Getting Started with Digital Video
September 7, 2004 3:49 PM   Subscribe

What are some good books or web sites for getting started with digital video? What's a good low- to mid-range camera? (I've just started taking classes, and I've got a G5 with Apple's Production Suite.)
posted by kirkaracha to Sports, Hobbies, & Recreation (4 answers total)
I highly suggest the Canon Optura Pi as an introductory DV camera. New they were over $1200, but they can now be had for $400 or so on eBay.

The advantage is that this camera supports progressive-scan video as well as interlaced video. If your eventual target for the video is a computer (CD-ROM, the Web) or film, then you'll want to shoot in progressive mode. For TV, shoot in interlaced mode. (If you need to repurpose your video later, it's doable with the right software, so don't worry too much.)

It also has optical image stabilization, which is nice.

I have one which might be for sale soon...
posted by kindall at 3:56 PM on September 7, 2004

How serious are you about it? For a mid-priced camera, I'm a big fan of the Canon GL2 or Sony VX1000 or 2000.

For books, if you're serious about it, pick up a copy of "Grammar of the Edit." It's short and sweet but also expensive. Also not sure of the exact title but the walter Murch book something like "in the blink of an eye" is supposed to be good.

Contrary to what my resume says, I haven't actually worked with Final Cut Pro but for a good book on how to edit with it try the Visual Quickstart guide.

What are you looking tp do (movies? news? other?)?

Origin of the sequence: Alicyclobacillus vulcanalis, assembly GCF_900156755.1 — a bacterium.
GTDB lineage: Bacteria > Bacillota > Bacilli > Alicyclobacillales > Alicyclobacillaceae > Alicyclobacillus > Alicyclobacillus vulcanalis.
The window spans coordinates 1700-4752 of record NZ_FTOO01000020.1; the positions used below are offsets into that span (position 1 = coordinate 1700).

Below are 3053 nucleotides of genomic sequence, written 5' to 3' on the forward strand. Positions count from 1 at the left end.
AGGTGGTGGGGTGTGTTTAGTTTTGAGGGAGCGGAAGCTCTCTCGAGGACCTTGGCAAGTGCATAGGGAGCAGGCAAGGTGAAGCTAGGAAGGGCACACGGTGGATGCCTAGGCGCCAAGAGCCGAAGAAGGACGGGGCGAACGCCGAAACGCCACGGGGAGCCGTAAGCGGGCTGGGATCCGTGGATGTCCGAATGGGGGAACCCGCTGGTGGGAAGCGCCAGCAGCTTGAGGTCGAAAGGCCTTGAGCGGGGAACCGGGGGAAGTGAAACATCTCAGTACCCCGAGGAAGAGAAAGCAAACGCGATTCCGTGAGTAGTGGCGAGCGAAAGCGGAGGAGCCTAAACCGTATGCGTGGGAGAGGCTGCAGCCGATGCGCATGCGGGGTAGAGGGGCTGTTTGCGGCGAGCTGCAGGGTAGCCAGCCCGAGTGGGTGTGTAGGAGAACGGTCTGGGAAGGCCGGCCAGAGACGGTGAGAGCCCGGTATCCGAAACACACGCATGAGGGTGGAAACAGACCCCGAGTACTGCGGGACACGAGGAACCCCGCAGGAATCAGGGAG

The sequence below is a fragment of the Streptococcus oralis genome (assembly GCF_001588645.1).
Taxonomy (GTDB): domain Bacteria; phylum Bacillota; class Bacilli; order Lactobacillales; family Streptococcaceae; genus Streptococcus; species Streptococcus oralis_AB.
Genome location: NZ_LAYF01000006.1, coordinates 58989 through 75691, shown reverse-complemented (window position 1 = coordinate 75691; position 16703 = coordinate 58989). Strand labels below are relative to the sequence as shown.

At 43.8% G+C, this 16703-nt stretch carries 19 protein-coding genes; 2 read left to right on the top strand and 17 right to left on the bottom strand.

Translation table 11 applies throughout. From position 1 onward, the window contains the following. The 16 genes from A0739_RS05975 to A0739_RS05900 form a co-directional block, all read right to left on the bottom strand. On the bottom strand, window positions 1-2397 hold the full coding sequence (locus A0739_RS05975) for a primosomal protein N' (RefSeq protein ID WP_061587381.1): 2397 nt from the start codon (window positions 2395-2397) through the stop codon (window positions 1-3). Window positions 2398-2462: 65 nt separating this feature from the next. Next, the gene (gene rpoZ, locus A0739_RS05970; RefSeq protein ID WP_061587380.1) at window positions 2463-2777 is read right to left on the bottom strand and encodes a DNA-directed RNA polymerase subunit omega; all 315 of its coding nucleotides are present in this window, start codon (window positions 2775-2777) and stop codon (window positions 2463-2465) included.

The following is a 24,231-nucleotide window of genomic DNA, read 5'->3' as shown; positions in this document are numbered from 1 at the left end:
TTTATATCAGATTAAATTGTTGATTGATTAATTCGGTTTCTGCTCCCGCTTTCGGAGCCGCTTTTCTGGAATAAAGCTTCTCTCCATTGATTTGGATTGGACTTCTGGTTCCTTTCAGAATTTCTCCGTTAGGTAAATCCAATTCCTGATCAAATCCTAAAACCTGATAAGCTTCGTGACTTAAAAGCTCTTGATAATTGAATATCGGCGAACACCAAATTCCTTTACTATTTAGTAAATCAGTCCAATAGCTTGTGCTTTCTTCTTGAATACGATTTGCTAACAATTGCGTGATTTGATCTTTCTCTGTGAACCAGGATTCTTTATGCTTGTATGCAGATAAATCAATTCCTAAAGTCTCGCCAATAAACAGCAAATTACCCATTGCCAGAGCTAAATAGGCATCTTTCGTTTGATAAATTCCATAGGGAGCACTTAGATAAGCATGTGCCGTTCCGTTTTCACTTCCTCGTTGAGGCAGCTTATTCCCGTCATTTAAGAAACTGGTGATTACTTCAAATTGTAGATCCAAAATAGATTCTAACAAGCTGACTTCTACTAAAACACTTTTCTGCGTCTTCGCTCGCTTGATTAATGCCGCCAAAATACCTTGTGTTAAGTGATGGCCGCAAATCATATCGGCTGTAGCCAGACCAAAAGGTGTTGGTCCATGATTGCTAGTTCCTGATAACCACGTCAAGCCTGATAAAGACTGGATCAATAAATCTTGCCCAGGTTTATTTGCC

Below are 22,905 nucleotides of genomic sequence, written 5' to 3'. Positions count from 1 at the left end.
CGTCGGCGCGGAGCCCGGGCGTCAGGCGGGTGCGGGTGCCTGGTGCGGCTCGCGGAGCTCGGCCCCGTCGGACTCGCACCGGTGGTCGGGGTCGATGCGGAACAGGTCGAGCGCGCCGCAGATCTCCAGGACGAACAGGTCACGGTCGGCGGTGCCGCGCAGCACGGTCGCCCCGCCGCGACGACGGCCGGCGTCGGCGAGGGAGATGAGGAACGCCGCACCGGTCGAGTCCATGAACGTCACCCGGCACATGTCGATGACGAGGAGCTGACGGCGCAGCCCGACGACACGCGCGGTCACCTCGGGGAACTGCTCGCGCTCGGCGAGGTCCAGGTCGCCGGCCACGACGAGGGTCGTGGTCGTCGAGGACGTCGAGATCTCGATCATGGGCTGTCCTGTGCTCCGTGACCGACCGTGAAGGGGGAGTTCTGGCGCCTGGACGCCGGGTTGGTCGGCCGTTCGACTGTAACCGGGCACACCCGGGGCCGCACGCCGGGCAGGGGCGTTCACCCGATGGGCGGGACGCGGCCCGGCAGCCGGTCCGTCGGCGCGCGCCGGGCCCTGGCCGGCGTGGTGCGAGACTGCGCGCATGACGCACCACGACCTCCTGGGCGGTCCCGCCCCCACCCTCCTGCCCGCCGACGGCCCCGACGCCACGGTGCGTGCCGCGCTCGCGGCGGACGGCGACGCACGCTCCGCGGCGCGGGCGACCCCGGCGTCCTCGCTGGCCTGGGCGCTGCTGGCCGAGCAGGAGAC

posted by drezdn at 5:23 PM on September 7, 2004

I've enjoyed The Filmmaker's Handbook as a guide. It's updated for the digital age, so that's nice. YMMV.

I found that FCP was really tough to use at first until I took a hands-on class. Since then, I've been able to make more sense of the books on it.

For advice on editing, I'd say the sooner and more often you do it, the more you'll get the hang of it. You really get an intuition for the rhythms after a little while.
posted by rocketman at 6:44 PM on September 7, 2004

If you want to learn FCP, I'd recommend's excellent CD. Quickly gets you the basics in a hands-on way. They also had a Secrets CD with some nice tips, but I don't see that online anymore.

You should also check out the LA FCP users group website for reviews of books, plugins, and some hardware. There are a lot of resources online for FCP and DV. I've been working with it since 1.2.5, and I'm still finding new ways of doing things.
posted by GhostintheMachine at 9:46 AM on September 8, 2004

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